Answer: The general status of recycling arrangements in the South Hams region is ‘better than some, but needs to be improved’. The overall level of recycling within the South Hams is currently 30% (57% if composting is included), with a national recycling rate of 27%, and a figure for the South West overall of 32% (close to the East Midlands’ leading figure of 33%). This is achieved through the alternate weekly collection by South Hams District Council (www.southhams.gov.uk, Helpline 01803 861199) of landfill waste and recyling/compostable waste. There is a separation of plastics and cans into clear bags, paper & card into blue bags and green waste into green bins – with the remainder (landfill waste) being collected in grey bins.The local Civic Amenity Site at Tor Quarry is achieving an overall recycling rate of around 80%, based on a policy of site workers being paid mainly from the proceeds of their resale efforts.

The overall level of recycling is aided by individuals taking bottles to bottle banks and general waste to recycling centres (run by Devon County Council, see details of each centre and restrictions via www.devon.org.uk) where it is separated as much as possible into: wood, cardboard, metals, bottles, green waste, rubble, and textiles. It is also possible at the recycling centres to dispose of white goods (including fridges & freezers), engine oil, car batteries tyres (max. of 5, to be signed for) and asbestos (provided you have obtained a licence number and it is in double sealed bags)..

For the latter, call Devon County Council Environmental Department on 01392 382000.

For some people, getting their old fridge to the nearest recycling centre may be difficult or impossible. Options available are to contact South Hams District Council regarding their collection service (up to 2 items for £27.29, collected from garden not house), or a commercial service such as Devon Community Recycling Network (www.dcrn.org.uk) or Devon Furniture Forum (01752 897311). South Hams DC also provides a collection service for bulky waste (transit van full for £45) – although the extent to which items are recycled is a little unclear..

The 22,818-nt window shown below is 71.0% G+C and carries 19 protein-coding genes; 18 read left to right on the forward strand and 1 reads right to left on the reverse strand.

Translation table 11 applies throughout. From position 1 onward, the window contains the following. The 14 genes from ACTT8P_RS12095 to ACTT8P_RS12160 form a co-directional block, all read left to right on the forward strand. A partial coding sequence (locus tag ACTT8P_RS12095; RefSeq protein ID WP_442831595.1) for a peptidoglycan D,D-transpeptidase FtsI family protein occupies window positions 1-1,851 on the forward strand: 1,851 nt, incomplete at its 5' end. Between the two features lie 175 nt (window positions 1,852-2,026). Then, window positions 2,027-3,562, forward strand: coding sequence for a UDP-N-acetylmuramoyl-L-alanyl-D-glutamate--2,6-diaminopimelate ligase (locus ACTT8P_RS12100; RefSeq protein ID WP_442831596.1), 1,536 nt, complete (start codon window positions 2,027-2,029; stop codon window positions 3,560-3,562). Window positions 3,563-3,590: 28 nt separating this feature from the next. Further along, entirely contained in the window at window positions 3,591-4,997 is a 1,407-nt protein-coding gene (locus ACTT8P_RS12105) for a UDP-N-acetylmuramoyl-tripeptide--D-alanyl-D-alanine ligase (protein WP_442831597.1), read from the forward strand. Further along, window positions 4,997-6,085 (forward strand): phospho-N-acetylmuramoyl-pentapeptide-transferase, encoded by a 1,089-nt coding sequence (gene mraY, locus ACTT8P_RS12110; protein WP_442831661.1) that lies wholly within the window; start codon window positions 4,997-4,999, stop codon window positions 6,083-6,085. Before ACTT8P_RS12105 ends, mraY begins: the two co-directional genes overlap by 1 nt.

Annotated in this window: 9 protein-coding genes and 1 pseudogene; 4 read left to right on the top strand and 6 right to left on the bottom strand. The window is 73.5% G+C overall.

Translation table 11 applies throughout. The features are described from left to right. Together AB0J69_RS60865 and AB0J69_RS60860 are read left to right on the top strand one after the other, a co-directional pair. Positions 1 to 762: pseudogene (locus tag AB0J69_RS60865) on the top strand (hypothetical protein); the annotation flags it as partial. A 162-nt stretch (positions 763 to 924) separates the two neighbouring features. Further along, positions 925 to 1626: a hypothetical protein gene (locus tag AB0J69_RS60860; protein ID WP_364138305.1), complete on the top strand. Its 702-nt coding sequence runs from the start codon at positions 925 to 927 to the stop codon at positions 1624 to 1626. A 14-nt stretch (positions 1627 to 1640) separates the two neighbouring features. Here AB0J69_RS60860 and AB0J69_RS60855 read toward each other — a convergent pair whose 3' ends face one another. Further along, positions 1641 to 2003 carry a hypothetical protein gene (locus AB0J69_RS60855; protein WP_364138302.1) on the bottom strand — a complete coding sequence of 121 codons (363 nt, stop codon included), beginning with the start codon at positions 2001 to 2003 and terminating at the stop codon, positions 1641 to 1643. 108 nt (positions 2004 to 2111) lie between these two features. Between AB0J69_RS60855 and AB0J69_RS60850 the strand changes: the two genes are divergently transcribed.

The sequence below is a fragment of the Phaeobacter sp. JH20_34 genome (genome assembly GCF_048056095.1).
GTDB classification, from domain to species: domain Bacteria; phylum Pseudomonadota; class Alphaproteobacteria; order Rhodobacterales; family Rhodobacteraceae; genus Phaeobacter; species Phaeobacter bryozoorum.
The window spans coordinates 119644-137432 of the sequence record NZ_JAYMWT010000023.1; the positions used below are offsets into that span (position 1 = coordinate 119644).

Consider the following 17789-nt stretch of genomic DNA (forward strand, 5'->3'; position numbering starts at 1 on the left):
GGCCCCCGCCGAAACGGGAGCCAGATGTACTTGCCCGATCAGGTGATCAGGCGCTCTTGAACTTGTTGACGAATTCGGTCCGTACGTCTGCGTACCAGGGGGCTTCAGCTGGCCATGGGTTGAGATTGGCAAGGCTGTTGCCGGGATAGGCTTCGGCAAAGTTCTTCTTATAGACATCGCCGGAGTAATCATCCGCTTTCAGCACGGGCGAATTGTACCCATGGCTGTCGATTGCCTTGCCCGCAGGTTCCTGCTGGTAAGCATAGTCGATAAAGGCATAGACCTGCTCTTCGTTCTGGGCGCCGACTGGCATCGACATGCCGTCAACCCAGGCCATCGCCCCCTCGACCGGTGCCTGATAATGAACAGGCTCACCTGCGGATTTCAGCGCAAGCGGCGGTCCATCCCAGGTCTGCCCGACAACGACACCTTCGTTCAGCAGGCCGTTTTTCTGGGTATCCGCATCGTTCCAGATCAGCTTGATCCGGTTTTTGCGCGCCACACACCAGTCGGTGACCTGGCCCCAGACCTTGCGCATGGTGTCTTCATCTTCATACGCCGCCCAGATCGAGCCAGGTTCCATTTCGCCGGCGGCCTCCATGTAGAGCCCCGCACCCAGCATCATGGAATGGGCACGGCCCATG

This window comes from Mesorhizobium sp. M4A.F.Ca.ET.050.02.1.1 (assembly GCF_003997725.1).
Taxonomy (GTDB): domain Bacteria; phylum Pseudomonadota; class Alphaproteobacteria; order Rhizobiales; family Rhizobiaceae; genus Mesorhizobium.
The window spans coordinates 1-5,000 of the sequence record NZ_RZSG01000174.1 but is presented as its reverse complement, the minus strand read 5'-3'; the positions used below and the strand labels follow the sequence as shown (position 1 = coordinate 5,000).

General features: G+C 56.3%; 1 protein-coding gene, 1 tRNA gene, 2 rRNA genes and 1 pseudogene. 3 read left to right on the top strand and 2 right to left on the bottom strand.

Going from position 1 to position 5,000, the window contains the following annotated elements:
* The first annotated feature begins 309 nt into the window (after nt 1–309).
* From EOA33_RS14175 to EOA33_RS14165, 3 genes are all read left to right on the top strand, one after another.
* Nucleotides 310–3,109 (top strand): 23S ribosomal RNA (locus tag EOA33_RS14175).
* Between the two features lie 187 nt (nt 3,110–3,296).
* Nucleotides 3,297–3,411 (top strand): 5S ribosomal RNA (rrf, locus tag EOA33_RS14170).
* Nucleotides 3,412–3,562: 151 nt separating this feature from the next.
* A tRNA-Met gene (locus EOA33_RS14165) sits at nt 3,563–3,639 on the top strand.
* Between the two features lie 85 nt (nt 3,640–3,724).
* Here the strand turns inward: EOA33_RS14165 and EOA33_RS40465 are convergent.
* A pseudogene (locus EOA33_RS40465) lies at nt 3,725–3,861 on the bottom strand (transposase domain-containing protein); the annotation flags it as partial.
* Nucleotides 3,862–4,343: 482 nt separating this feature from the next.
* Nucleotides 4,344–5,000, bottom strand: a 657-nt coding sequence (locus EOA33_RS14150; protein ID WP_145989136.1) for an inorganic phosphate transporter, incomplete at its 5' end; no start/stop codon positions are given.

Regarding household batteries (as opposed to car batteries already mentioned), we are currently expected to put them into our grey bins (for landfill), as they cannot be economically recycled at present. This is not a good situation as some batteries can contain hazardous elements such as lithium, mercury, cadmium or lead – and we must continue to press for a wider range of recycling/safe disposal services. Mobile phone batteries can be disposed of at your local mobile phone retailer. Some 30,000 tonnes of general purpose household batteries are disposed of each year, and in some areas (not the South Hams at present) there are schemes for recycling them for their metal content..

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3. Question: What is the most environmentally friendly way of drying my hands (towel, hot air dryer, paper towel etc), while maintaining good personal hygiene – particularly when I’m working with food?

Answer: First of all let’s deal with the way you wash them. Our hands are the source of many infections, and hospitals have realised the importance of good hand hygiene as a major factor in preventing the spread of infections. While we may think we wash our hands well, the majority of people would fail a hand-washing test at the first attempt. The main areas to be missed are typically the thumb, pads of the fingerprint area, wrists and knuckles. Nailbrushes cultivate micro-organisms between the bristles, and liquid soap is preferred to bar soap as they also pass on residues to the next user..

When it comes to hand drying, it is pointless to use the same towel that everyone else has been using if we don’t know how long it’s been hanging there. Paper towels have proved to be the best way to dry hands, as they are slightly abrasive and can help rub away bacteria. However, the paper is not normally recycled. Hot air dryers are the worst offenders in spreading bacteria – leading to more bacteria on the hands after use than before..

Environmentally, hot air dryers are non-sustainable, as they use relatively large amounts of electricity. Cotton towels are effective if clean, and I have read somewhere that the most sustainable way of drying hands in public toilets is a clean roller towel, provided it is made of organic, fair trade, cotton from replenished sources, and washed in a non-biological detergent at low temperature and dried naturally. As if……